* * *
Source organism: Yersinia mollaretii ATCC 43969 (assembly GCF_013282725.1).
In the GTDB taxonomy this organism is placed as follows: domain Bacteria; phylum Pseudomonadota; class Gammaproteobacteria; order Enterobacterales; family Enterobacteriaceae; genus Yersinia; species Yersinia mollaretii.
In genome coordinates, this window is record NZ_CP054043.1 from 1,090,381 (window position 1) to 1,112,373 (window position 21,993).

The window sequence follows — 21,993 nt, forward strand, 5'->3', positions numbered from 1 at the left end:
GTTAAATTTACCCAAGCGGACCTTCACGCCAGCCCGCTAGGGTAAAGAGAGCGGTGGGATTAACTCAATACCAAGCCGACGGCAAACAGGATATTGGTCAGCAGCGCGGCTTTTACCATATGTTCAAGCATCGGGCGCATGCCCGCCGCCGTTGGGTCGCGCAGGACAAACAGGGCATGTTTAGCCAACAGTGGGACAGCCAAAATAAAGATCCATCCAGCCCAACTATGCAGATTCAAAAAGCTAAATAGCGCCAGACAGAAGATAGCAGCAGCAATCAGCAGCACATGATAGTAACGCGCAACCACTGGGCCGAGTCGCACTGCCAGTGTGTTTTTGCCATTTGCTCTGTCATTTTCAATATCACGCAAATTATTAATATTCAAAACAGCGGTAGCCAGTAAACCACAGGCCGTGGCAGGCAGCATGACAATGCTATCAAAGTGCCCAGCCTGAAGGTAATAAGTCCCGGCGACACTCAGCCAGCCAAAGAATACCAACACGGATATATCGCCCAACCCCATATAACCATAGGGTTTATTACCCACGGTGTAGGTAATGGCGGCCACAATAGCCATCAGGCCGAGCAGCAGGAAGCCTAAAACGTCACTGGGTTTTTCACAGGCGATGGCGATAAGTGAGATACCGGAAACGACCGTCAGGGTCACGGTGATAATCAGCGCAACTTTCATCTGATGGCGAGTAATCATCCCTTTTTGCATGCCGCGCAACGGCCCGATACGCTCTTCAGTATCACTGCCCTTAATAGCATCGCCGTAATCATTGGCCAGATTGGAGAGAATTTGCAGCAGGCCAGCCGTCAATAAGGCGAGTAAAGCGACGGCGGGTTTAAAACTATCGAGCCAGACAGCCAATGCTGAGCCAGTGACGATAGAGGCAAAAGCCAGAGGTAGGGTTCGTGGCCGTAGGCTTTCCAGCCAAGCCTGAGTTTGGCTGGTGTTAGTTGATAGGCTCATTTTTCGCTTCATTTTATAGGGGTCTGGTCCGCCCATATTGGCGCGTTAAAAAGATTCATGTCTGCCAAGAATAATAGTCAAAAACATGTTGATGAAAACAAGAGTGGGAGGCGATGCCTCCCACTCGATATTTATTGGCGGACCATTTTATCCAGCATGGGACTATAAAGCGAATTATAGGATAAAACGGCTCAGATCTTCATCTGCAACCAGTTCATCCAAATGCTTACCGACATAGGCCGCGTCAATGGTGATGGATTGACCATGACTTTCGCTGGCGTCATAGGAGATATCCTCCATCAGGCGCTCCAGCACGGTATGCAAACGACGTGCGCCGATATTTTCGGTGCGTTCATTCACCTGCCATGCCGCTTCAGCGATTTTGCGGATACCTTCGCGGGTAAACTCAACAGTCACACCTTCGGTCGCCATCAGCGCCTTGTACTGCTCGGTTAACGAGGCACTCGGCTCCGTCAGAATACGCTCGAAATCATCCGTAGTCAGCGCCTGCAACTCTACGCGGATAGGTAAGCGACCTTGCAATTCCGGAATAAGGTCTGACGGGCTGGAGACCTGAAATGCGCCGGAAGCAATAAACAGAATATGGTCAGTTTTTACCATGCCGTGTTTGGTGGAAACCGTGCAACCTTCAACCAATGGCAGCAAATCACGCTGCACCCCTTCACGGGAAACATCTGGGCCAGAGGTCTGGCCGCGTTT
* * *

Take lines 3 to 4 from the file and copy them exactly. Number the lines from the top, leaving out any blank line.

In genome coordinates, this window is record NZ_CP054043.1 from 1,090,381 (window position 1) to 1,112,373 (window position 21,993).

The window sequence follows — 21,993 nt, forward strand, 5'->3', positions numbered from 1 at the left end: